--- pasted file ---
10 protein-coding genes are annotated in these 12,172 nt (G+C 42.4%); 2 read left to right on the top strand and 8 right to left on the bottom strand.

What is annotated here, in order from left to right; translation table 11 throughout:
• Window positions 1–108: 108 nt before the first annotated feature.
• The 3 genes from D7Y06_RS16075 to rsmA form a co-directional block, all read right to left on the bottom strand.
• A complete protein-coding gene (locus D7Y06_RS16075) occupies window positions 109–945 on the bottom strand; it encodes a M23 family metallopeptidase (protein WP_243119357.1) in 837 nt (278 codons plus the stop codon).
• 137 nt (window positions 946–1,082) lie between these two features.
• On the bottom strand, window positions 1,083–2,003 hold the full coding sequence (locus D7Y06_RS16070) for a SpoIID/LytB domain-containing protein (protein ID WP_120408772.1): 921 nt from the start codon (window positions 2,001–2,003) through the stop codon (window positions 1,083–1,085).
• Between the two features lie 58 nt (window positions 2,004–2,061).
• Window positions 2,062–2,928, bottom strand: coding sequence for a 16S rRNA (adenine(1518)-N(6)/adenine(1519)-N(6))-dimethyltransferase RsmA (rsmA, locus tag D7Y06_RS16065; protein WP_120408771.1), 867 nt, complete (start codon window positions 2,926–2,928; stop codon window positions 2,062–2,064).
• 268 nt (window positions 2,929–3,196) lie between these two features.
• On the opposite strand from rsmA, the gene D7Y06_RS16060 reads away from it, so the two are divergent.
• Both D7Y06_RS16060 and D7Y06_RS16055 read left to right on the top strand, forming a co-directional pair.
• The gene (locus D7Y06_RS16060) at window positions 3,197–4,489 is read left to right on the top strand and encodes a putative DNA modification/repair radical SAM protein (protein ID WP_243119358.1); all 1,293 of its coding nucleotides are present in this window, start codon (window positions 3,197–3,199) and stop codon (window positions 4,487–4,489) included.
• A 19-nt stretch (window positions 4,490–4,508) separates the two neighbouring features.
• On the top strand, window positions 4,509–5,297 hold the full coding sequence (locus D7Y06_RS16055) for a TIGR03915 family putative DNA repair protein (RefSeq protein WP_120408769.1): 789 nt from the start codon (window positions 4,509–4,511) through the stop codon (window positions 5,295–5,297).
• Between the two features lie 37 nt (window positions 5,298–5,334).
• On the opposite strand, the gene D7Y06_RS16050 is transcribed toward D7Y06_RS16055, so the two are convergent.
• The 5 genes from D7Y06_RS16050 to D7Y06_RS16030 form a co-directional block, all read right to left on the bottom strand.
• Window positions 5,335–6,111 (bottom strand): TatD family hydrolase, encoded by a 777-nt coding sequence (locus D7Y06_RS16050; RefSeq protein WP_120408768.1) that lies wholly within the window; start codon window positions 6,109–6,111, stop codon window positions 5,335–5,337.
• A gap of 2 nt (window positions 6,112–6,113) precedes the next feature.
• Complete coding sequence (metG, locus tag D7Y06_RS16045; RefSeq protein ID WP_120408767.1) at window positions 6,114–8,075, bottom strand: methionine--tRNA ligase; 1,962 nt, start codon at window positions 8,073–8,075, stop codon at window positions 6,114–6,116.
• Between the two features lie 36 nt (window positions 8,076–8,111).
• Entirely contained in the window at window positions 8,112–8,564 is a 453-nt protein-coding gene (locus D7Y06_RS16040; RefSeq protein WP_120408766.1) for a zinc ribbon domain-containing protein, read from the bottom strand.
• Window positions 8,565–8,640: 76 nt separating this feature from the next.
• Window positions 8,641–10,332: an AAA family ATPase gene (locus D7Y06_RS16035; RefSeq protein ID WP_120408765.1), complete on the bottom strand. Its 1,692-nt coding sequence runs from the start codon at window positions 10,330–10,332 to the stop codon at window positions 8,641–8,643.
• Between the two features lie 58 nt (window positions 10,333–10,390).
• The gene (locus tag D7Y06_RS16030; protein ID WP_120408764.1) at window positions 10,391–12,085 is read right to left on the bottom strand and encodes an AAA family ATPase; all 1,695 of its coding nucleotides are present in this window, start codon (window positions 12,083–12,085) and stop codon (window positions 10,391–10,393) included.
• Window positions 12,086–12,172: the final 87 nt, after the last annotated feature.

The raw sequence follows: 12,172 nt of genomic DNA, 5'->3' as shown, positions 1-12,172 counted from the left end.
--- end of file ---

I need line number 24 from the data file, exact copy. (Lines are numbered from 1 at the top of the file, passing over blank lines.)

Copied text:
• Window positions 8,565–8,640: 76 nt separating this feature from the next.